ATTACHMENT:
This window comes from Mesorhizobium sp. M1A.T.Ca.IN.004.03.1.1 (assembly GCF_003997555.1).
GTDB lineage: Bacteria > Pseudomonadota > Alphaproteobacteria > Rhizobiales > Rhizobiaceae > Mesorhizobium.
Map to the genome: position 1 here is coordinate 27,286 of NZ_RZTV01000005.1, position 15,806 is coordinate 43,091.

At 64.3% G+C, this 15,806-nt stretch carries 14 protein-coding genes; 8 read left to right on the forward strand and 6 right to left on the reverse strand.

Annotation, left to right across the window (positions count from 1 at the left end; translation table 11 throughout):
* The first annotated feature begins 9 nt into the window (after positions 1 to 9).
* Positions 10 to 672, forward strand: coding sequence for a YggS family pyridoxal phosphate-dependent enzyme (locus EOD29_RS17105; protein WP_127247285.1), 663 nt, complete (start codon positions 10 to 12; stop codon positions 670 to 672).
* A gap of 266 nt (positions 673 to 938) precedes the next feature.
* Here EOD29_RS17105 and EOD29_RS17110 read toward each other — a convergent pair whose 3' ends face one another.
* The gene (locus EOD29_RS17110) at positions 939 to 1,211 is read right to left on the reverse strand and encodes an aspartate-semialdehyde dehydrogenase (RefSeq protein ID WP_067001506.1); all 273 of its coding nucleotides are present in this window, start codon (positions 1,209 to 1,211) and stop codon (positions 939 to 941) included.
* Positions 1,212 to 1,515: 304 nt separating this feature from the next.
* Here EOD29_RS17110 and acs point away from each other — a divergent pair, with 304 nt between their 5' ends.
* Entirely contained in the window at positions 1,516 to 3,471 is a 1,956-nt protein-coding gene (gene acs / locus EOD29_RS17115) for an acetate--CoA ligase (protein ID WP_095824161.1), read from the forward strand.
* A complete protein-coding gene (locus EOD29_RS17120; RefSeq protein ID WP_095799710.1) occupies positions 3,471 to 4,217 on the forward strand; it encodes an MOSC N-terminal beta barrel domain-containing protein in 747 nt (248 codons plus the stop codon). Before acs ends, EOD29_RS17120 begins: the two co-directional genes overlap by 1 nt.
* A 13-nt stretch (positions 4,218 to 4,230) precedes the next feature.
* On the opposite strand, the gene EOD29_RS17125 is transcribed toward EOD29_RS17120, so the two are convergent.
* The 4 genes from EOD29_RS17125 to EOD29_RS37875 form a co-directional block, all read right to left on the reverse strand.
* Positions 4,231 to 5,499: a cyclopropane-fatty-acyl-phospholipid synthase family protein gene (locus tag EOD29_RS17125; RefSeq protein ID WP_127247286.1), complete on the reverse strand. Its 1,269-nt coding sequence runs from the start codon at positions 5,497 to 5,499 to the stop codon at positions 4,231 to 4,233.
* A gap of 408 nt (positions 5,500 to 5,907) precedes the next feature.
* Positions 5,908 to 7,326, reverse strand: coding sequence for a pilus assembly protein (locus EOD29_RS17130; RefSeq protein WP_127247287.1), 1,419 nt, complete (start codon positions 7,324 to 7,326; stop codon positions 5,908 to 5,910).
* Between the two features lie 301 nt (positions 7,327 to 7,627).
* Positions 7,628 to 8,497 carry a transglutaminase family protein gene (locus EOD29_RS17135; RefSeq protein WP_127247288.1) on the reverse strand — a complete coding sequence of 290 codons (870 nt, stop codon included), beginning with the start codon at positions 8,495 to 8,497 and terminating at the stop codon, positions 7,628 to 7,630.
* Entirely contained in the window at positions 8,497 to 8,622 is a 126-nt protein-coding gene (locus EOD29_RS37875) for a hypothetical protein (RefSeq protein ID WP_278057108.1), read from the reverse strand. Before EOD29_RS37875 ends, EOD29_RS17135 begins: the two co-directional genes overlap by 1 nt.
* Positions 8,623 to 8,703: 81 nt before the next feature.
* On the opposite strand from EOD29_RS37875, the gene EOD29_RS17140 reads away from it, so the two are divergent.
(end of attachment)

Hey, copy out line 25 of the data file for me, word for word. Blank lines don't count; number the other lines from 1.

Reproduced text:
* On the opposite strand from EOD29_RS37875, the gene EOD29_RS17140 reads away from it, so the two are divergent.